Landrum approves alcohol referendum

Published 10:49 am Wednesday, April 13, 2011

Blue Ridge Baptist Pastor Joey Gibson addresses council members regarding a proposed referendum to allow Sunday alcohol sales in Landrum restaurants.

In a five to one decision April 12, Landrum councilmembers approved giving residents the opportunity to vote for or against Sunday alcohol sales in restaurants.

The referendum will be placed on the Nov. 8 ballot. During that election, voters will also select candidates for three opening council seats.

Prior to the council’s decision, five citizens spoke during a public hearing.

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Barbara Britt, owner of el Chile Rojo and Twigs, spoke in favor of Sunday alcohol sales in Landrum. She said with the economy spiraling over the past few years, business has already been slow in Landrum.

Britt said not being able to sell alcohol on Sunday limits her customer base further, especially when out-of-town visitors expect to be able to enjoy a beer or margarita with lunch or dinner.

“In the past I’ve had numerous customers come in and often they wouldn’t be from here so we’ve had to turn them down when they tried to order a drink. They politely get up and leave,” she said. “I’m just sick and tired of our money going to North Carolina.”

Joey Gibson, pastor of Blue Ridge Baptist Church, stood up against the potential for a referendum.

“I understand times are hard economically and that businesses in Landrum aren’t doing so well,” Gibson said. “But there’s one business in Landrum that is doing well and that’s the mortuary. Ask my friend at the mortuary and he’ll tell you most of the deaths that come through his doors are alcohol related.”

Gibson said he would not feel right if he did not say anything and then see one of his children later killed by a drunk driver.

Melanie Jennings currently serves as president of the Landrum Business Association. Jennings said the possibility of lifting the Sunday alcohol restriction would be beneficial for the community for multiple reasons – economics and ethics.

“I personally can tell you I won’t be drinking on Sunday, but that doesn’t mean my friend who is a Seventh-day Adventists might not want a drink at dinner on a Sunday,” Jennings said. “We’re limiting the rights of people because of what we believe and I think that is wrong.”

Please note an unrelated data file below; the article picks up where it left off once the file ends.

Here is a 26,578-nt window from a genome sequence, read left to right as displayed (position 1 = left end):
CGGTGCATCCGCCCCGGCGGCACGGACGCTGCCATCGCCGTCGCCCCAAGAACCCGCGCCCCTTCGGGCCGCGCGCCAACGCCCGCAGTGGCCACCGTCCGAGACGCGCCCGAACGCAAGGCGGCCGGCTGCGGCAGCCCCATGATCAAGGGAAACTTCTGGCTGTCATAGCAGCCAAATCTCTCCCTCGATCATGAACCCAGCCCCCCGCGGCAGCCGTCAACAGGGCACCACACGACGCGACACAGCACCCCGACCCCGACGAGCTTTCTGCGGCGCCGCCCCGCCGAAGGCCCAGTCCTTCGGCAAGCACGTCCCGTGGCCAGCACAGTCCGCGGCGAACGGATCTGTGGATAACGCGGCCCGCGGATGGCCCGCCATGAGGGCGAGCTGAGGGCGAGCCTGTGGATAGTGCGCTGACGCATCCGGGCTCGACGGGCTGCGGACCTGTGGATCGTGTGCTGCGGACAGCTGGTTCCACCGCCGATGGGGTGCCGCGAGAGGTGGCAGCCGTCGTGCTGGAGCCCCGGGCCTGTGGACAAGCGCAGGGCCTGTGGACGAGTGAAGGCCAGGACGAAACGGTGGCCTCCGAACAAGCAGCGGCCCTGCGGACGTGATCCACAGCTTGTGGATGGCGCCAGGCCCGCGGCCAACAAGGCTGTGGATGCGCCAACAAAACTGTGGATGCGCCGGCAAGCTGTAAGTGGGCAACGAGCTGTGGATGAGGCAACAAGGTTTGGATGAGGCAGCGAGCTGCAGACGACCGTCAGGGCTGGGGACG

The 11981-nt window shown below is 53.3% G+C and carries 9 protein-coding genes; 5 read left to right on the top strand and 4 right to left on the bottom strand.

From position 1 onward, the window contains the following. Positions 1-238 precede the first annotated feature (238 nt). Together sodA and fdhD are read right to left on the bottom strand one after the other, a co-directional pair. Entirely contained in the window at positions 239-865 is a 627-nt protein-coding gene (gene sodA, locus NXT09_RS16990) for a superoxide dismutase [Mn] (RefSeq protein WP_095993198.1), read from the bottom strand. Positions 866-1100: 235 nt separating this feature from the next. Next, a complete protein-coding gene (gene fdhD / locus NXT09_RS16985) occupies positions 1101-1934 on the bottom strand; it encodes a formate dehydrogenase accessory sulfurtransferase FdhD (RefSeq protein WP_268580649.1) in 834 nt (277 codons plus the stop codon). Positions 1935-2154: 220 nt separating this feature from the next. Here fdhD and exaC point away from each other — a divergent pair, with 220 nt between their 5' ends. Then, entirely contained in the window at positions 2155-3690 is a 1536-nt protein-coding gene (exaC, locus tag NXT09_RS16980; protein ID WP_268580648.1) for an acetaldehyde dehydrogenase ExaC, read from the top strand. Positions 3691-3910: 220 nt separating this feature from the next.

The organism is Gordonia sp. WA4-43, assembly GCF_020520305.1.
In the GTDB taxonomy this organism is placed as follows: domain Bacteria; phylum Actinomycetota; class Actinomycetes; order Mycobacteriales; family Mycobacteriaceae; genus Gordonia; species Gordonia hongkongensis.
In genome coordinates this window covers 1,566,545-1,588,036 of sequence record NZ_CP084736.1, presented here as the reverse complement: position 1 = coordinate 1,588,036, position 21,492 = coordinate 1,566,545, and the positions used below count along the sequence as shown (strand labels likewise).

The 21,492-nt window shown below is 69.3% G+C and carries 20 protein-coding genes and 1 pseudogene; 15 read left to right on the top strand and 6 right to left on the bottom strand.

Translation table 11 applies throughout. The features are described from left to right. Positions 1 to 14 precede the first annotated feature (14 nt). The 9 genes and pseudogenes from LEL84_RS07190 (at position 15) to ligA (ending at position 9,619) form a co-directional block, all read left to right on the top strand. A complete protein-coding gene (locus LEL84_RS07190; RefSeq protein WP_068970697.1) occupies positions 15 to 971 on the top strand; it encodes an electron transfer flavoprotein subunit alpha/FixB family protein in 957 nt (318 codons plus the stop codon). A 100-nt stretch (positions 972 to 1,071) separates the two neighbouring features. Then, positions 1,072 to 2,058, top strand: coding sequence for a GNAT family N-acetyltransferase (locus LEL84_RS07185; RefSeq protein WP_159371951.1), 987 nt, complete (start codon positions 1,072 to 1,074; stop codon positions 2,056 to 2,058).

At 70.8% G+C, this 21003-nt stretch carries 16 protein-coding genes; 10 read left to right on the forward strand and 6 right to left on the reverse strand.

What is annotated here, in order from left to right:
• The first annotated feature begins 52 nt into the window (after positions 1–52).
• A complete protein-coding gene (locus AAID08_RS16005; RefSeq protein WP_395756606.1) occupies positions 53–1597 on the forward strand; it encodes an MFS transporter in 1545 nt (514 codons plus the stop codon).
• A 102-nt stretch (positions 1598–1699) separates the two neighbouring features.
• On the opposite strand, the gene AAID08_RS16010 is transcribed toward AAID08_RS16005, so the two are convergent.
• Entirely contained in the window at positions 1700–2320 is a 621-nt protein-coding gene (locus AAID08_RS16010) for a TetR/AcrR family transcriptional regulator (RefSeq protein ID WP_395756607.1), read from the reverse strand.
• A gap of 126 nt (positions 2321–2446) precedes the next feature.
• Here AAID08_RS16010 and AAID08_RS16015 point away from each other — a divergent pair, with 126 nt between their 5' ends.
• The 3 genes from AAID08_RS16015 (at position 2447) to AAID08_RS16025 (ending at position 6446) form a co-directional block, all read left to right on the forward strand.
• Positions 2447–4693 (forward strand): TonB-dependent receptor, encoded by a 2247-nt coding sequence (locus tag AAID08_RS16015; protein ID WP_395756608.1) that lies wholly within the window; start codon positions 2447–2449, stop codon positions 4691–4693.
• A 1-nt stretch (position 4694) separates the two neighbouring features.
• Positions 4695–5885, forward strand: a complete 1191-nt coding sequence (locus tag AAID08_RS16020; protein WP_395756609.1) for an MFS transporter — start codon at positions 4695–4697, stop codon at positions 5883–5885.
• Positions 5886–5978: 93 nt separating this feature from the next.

Southside Smokehouse owner Robby McClure spoke to the council as well.

“I’m not even completely sure I’d sell it myself but having the ability to would give us a chance to be competitive with Polk County,” McClure said. “You should go to Sidestreet on Sunday – you can’t get in the door.”

Patty Otto said the need for the referendum comes down to economics.

Otto employs 34 people at The Hare and Hound, 14 of which live in Landrum.

“Keeping the money here, keeping the stores filled is crucial,” Otto said. “(Landrum) is a wonderful little destination spot but there has to be something for them to stop for here. Sunday (alcohol sales) is actually an important thing for this town and this town’s future.”

Councilmembers Jan Horton, Don Smith, Billy Inman, Jon Matheis and Joyce Whitesides all voted yes.

The lone decenter in the vote, councilman Randy Wohnig, said he felt restaurant owners chose to leave the work to the council. He said this same issue was the topic of discussion two years ago when he felt only a half-hearted effort was made to gain signatures for a petition to add the referendum on a ballot.

Mayor Robert Briggs however said a petition would remove town leadership from the process, thereby preventing them from having any control over wording of the referendum. By law, the exact wording of any petition requesting a referendum would be the wording used if voters passed a change to the law.

Briggs abstained from voting because his wife owns a restaurant in Landrum.